£250k For UU Prostate Cancer Research

Researchers at Ulster University have been awarded over £250,000 from men's health charity Prostate Cancer UK.

The funding will support Professor John Callan as he tests a novel way of killing returning prostate cancer cells while also minimising the side effects suffered by patients.

It comes as the charity's Research Innovation Awards provide over £2.8 million for eight of the most ambitious research projects across the UK.

From ground-breaking new drugs to cutting-edge scans, the majority of this year's schemes are focused on improving treatments for men with advanced prostate cancer.

Over 11,500 men die from the disease each year in the UK.

Simon Grieveson, Head of Research Funding said: "Unfortunately, there are limited ways to treat these men, particularly if the cancer becomes resistant to hormone therapies – the mainstay of treatment for advanced disease. Thanks to the generosity of our supporters, we're delighted to fund research that could transform the landscape for these men, and move us one step closer to our aim of stopping prostate cancer from being a killer."

Even if prostate cancer is caught early and treated, there is a chance it can come back. Current treatments for the disease are as yet not always effective.
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Professor Callan and his team have found a new combination of treatments, and a unique way to deliver them, that they believe can help control returning bouts of the disease.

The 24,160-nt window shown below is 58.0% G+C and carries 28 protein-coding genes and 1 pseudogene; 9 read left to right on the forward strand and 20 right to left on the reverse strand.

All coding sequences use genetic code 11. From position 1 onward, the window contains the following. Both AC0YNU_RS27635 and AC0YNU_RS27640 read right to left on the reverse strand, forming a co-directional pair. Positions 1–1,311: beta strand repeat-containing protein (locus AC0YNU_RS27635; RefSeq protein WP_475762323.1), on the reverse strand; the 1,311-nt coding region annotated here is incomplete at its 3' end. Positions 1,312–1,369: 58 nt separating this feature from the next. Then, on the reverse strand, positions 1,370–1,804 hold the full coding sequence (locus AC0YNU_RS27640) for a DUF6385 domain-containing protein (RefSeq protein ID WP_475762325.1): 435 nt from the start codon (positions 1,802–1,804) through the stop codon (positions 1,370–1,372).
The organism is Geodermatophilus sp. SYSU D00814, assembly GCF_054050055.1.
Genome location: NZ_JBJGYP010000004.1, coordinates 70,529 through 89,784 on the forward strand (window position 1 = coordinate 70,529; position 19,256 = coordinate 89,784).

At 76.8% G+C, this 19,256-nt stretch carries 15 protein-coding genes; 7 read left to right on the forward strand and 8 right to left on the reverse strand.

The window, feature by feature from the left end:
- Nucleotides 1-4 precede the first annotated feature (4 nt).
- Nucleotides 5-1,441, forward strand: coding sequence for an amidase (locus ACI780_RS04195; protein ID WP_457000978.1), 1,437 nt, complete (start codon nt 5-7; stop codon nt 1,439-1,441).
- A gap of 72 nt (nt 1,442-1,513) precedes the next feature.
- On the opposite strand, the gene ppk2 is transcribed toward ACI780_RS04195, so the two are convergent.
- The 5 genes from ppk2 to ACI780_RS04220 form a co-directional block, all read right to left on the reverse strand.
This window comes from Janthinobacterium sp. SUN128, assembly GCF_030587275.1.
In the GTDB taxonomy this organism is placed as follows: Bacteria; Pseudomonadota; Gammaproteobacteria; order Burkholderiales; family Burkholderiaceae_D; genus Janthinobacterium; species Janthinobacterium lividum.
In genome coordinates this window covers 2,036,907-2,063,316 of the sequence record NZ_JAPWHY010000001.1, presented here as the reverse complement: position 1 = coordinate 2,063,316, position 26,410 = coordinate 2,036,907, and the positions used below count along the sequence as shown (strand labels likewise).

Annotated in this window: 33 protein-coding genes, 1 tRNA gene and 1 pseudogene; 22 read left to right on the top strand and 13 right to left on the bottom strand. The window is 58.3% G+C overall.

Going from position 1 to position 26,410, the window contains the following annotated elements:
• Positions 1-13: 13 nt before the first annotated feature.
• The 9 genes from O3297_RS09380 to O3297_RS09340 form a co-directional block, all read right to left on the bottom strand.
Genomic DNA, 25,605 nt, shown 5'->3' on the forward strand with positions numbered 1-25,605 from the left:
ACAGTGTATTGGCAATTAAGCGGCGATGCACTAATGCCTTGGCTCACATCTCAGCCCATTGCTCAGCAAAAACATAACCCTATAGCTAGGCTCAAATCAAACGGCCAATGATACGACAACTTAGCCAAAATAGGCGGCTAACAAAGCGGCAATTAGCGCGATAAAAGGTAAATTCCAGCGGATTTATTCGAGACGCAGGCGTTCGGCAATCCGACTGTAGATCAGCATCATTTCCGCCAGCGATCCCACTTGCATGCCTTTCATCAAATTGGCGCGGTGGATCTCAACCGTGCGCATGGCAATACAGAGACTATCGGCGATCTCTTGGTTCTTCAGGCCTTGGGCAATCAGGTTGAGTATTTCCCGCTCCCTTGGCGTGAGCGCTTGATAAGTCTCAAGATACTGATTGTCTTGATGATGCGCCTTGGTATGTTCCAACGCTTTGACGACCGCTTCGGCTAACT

Titled 'bursting the bubble on prostate cancer', the treatment involves the use of chemotherapy drugs. These are as effective at killing the prostate cancer, but can have harmful side effects, so the academics established a way to package up the drugs in microscopic packets – called microbubbles.

The microbubbles are designed to burst when they come into contact with ultrasound waves, similar to those used to image babies in the womb. So by combining his chemotherapy 'bubbles' with the ultrasound treatment, a toxic dose can be delivered just to the cancer, without causing side effects in the rest of the body.

Prostate Cancer UK awarded a total of £250,950 to the scheme, allowing the local researchers to continue to develop their microbubble drug delivery system and test it in models of prostate cancer.

They'll look to see how effective the treatment is at killing the prostate cancer, and whether it's better than existing treatments for prostate cancer that has come back.

They'll also investigate the safety of the treatment to help them build a case to begin clinical trials.


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